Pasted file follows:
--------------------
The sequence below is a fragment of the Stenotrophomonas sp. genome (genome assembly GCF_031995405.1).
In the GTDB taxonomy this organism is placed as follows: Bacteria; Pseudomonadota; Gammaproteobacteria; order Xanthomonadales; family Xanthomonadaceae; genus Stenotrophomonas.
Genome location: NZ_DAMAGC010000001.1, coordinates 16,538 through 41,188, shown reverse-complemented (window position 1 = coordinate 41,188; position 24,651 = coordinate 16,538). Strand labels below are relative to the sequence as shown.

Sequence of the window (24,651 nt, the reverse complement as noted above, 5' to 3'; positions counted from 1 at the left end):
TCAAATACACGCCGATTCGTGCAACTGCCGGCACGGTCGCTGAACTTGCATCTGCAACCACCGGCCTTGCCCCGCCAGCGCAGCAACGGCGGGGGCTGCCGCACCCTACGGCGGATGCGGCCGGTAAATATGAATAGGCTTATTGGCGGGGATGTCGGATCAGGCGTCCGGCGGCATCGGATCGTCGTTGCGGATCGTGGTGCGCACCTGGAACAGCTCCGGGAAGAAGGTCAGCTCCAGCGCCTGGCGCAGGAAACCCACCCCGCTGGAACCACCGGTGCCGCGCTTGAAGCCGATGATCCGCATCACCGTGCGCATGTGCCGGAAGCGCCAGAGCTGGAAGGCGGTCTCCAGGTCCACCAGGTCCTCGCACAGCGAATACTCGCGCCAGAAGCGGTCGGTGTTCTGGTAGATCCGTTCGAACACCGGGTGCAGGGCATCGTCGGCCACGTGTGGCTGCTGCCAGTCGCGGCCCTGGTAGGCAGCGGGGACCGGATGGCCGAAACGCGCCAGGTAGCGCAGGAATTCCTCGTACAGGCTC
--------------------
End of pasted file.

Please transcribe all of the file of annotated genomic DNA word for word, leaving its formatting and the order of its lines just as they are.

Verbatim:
The sequence below is a fragment of the Stenotrophomonas sp. genome (genome assembly GCF_031995405.1).
In the GTDB taxonomy this organism is placed as follows: Bacteria; Pseudomonadota; Gammaproteobacteria; order Xanthomonadales; family Xanthomonadaceae; genus Stenotrophomonas.
Genome location: NZ_DAMAGC010000001.1, coordinates 16,538 through 41,188, shown reverse-complemented (window position 1 = coordinate 41,188; position 24,651 = coordinate 16,538). Strand labels below are relative to the sequence as shown.

Sequence of the window (24,651 nt, the reverse complement as noted above, 5' to 3'; positions counted from 1 at the left end):
TCAAATACACGCCGATTCGTGCAACTGCCGGCACGGTCGCTGAACTTGCATCTGCAACCACCGGCCTTGCCCCGCCAGCGCAGCAACGGCGGGGGCTGCCGCACCCTACGGCGGATGCGGCCGGTAAATATGAATAGGCTTATTGGCGGGGATGTCGGATCAGGCGTCCGGCGGCATCGGATCGTCGTTGCGGATCGTGGTGCGCACCTGGAACAGCTCCGGGAAGAAGGTCAGCTCCAGCGCCTGGCGCAGGAAACCCACCCCGCTGGAACCACCGGTGCCGCGCTTGAAGCCGATGATCCGCATCACCGTGCGCATGTGCCGGAAGCGCCAGAGCTGGAAGGCGGTCTCCAGGTCCACCAGGTCCTCGCACAGCGAATACTCGCGCCAGAAGCGGTCGGTGTTCTGGTAGATCCGTTCGAACACCGGGTGCAGGGCATCGTCGGCCACGTGTGGCTGCTGCCAGTCGCGGCCCTGGTAGGCAGCGGGGACCGGATGGCCGAAACGCGCCAGGTAGCGCAGGAATTCCTCGTACAGGCTC